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This year, which was bonkers (and not in a good way), was one that was both softened and enlarged by reading. Every year there are truly spectacular books, those that genuinely get under your skin and you think about them for weeks, if not months or longer. What follows is not a list of books I consider ‘the best’ (as if I’d know) but ones that have resonated in a way that was surprising, or beautiful, or funny, or shocking, sometimes all at once – and more.

Although I don’t usually break my reading down into genre or geographic categories, I have this time, only because the list is long and some structure might be useful.

Australian novels I enjoyed this year include Melissa Lucashenko’s cheeky but powerful and very necessary TOO MUCH LIP, Charlotte Wood’s moving and piercingly astute THE WEEKEND, RWC McDonald’s wondrously joyful THE NANCYS, and Simon Cleary’s THE WAR ARTIST, which is a timely addition to Australian literature that dares to question our apparently unbounded love of military history. Other novels that packed a necessary punch are Andrew Goldsmith’s intricately drawn INVENTED LIVES, THE BREEDING SEASON by Amanda Niehaus (my review for the Canberra Times here), and THE ORCHARDIST’S DAUGHTER, Karen Viggers’ study of Tasmanian forest ecology and the human lives that depend on it. THE PILLARS by Peter Polites puts a dagger through Sydney’s obsession with real estate; the novel actually does so much more. INVISIBLE BOYS by Holden Sheppard is a no-bullshit exploration of growing up gay in regional Western Australia – the novel and its author are attracting a huge fanbase and it’s not hard to see why. Finally, three novels that deserve to be widely read are Julie Keys’ THE ARTIST’S PORTRAIT, which is such an ambitious and unique historical novel about art and memory, HITCH by Kathryn Hind (my review for the Canberra Times here), and IN WHOM WE TRUST by one of Australia’s greatest living prose writers, John Clanchy.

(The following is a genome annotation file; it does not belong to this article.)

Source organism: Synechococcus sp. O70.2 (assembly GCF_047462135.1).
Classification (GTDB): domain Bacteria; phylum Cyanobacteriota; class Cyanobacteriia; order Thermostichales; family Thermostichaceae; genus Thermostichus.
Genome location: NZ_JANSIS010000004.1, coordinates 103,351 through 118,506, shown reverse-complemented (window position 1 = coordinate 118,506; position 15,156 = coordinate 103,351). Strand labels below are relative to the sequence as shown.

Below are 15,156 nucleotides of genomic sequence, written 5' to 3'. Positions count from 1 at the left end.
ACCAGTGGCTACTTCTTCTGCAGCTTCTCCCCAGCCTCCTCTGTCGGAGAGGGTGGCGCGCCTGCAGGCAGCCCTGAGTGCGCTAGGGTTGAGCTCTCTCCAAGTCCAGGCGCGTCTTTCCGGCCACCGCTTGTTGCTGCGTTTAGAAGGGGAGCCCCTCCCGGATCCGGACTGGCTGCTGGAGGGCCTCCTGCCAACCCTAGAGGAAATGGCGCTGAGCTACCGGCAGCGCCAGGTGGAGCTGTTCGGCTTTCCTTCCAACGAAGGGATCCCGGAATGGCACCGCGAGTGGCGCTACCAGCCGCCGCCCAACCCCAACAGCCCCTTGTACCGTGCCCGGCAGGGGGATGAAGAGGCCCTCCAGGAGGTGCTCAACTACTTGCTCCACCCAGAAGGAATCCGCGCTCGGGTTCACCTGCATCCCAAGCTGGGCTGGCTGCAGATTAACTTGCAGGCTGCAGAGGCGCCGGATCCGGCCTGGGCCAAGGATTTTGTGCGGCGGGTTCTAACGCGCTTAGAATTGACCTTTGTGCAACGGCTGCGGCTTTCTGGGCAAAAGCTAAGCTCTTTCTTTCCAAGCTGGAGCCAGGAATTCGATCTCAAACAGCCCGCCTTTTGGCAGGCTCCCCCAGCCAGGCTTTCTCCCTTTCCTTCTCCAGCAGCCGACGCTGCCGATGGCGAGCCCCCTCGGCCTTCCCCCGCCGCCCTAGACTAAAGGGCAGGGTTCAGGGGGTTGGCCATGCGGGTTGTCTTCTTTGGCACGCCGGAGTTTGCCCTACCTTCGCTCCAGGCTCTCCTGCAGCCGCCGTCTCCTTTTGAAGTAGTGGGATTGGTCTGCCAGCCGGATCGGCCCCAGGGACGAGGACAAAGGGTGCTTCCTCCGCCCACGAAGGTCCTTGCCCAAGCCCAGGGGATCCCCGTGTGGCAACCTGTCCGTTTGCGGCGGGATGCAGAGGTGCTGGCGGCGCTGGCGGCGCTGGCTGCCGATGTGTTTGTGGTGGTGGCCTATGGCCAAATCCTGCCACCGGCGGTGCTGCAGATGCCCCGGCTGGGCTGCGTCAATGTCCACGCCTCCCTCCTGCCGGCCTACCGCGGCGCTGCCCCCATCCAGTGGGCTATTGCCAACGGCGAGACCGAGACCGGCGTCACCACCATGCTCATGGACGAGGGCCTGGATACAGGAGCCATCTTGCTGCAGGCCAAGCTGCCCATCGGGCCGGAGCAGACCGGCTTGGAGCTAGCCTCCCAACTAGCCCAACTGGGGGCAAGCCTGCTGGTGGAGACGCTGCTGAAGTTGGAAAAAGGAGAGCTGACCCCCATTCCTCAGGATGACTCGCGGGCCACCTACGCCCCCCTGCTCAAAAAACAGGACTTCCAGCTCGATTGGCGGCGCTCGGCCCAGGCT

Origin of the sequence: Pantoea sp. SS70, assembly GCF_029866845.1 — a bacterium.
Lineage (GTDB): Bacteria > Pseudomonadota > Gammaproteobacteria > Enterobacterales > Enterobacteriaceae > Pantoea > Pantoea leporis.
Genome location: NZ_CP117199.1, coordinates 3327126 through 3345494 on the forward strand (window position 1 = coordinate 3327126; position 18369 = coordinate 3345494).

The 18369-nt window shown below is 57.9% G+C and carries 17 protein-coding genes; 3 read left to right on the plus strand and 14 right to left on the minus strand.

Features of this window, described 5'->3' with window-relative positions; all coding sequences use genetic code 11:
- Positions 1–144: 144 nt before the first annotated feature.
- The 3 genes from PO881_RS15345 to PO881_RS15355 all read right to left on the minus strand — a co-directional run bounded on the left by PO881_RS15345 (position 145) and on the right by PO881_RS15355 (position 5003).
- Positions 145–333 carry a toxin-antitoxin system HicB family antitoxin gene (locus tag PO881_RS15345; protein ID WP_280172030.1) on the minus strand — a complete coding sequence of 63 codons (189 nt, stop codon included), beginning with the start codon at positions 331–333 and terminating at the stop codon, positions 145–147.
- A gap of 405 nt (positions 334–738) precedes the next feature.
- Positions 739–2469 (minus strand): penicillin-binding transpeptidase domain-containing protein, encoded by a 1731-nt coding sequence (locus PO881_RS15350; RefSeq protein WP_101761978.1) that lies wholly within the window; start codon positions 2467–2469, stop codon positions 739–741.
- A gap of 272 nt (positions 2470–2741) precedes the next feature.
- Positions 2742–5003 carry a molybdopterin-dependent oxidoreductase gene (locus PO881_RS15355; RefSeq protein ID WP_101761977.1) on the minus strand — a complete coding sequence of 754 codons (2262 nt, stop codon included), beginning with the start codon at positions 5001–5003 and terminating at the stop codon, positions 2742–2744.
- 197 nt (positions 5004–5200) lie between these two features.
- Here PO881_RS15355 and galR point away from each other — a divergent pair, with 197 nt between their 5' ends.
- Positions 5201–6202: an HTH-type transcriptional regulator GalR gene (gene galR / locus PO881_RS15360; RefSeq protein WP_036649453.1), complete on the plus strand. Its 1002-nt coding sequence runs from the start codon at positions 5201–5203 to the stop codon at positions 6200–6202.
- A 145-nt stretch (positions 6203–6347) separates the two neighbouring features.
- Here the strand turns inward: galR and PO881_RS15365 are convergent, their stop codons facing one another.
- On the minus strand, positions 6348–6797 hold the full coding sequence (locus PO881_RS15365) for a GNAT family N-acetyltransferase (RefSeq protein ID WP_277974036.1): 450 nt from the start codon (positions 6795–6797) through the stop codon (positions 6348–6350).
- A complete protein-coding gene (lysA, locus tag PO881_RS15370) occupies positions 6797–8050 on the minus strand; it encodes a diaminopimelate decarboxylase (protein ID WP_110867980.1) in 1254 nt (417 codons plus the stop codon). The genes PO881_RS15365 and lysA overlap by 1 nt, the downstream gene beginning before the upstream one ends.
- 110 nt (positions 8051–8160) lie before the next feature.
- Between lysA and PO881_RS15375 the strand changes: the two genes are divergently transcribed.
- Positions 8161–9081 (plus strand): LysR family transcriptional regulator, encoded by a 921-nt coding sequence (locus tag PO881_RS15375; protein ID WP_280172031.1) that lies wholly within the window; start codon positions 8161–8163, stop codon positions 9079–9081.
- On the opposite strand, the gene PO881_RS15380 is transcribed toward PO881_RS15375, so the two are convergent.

Novels from overseas that I adored include HAPPINESS by the always wise Aminatta Forna, THE FRIEND by Sigrid Nunez, and Max Porter’s utterly magical – and devastating – LANNY. I finally read works by Rachel Cusk – TRANSIT – and Elizabeth Strout – OLIVE, AGAIN – and, oh my goodness, both were extraordinary and I will be reading more of both. To my mind, the novel of the year, if not the decade, was Ocean Vuong’s ON EARTH WE’RE BRIEFLY GORGEOUS, which knocked my socks off, partly because it gently though forcefully reveals the inter-generational impact of war and partly because the language is so poetically exposed.